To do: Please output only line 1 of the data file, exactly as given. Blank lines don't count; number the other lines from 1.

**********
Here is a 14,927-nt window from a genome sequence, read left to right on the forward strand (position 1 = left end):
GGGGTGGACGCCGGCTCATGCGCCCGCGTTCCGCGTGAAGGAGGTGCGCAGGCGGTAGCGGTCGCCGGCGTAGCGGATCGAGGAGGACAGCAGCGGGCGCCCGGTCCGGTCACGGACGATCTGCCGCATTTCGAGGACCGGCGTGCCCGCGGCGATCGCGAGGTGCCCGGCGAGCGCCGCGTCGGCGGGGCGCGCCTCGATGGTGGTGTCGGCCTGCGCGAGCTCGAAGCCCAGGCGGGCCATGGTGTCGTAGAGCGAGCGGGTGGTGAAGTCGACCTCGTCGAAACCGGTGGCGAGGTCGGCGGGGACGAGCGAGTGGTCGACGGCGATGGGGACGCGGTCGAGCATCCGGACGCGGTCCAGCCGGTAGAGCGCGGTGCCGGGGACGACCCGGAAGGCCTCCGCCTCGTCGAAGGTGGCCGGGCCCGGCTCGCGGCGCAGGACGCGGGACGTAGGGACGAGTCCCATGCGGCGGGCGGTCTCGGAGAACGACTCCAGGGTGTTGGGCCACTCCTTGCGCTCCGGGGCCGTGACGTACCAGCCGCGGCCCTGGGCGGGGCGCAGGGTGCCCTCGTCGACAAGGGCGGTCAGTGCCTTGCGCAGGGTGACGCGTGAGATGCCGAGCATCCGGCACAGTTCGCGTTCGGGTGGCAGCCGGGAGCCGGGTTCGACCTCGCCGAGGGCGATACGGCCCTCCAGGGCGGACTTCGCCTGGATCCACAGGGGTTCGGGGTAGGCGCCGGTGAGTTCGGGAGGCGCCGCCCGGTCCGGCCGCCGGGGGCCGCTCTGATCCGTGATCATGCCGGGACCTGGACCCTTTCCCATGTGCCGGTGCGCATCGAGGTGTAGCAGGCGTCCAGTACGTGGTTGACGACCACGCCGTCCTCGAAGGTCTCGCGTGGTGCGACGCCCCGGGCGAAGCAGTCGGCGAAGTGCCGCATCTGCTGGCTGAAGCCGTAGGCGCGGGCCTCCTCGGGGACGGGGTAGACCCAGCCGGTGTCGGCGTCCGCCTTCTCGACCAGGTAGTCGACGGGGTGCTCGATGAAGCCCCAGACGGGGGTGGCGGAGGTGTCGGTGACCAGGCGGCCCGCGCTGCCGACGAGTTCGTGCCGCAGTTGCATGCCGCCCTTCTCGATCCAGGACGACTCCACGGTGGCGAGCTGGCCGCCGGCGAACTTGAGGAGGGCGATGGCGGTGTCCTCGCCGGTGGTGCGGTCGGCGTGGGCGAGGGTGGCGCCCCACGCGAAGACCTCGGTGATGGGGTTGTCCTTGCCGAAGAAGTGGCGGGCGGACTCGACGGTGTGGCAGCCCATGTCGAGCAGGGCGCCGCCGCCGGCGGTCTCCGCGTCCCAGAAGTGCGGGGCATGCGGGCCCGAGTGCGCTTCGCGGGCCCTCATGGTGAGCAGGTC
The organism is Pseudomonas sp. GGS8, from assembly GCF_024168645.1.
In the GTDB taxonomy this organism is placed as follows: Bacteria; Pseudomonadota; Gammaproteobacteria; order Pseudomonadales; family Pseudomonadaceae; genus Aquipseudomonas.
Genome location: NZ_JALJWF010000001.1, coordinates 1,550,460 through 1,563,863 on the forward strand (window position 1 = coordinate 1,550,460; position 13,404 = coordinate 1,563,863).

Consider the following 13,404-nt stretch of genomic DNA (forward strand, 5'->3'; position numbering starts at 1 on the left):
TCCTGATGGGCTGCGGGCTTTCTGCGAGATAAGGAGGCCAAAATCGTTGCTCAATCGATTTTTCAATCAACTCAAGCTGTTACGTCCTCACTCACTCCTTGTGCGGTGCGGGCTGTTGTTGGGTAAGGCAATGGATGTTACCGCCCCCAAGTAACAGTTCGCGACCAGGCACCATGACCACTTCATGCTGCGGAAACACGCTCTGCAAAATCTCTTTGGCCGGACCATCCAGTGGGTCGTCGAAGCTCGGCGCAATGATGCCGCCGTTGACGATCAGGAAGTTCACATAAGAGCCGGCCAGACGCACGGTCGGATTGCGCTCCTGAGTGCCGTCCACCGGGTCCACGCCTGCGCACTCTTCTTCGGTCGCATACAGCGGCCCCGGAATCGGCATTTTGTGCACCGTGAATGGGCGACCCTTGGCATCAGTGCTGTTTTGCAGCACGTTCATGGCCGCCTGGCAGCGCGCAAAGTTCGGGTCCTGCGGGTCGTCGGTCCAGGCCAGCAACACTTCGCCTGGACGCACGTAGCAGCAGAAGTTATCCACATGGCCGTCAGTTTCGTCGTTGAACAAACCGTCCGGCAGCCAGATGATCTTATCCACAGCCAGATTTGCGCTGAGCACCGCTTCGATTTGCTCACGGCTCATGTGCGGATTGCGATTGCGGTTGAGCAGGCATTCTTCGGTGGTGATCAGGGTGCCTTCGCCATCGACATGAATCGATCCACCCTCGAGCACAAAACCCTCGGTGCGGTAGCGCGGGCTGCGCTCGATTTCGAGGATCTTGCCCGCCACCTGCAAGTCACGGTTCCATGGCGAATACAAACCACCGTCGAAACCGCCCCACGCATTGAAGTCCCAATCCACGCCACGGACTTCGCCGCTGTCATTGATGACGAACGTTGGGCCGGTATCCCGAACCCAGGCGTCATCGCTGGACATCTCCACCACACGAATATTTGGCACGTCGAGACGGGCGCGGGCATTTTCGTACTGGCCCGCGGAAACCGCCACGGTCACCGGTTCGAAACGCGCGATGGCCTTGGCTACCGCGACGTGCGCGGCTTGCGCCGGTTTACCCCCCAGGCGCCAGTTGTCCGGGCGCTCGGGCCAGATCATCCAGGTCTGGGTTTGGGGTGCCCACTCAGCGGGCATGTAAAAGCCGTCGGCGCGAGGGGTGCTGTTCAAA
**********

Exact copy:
Here is a 14,927-nt window from a genome sequence, read left to right on the forward strand (position 1 = left end):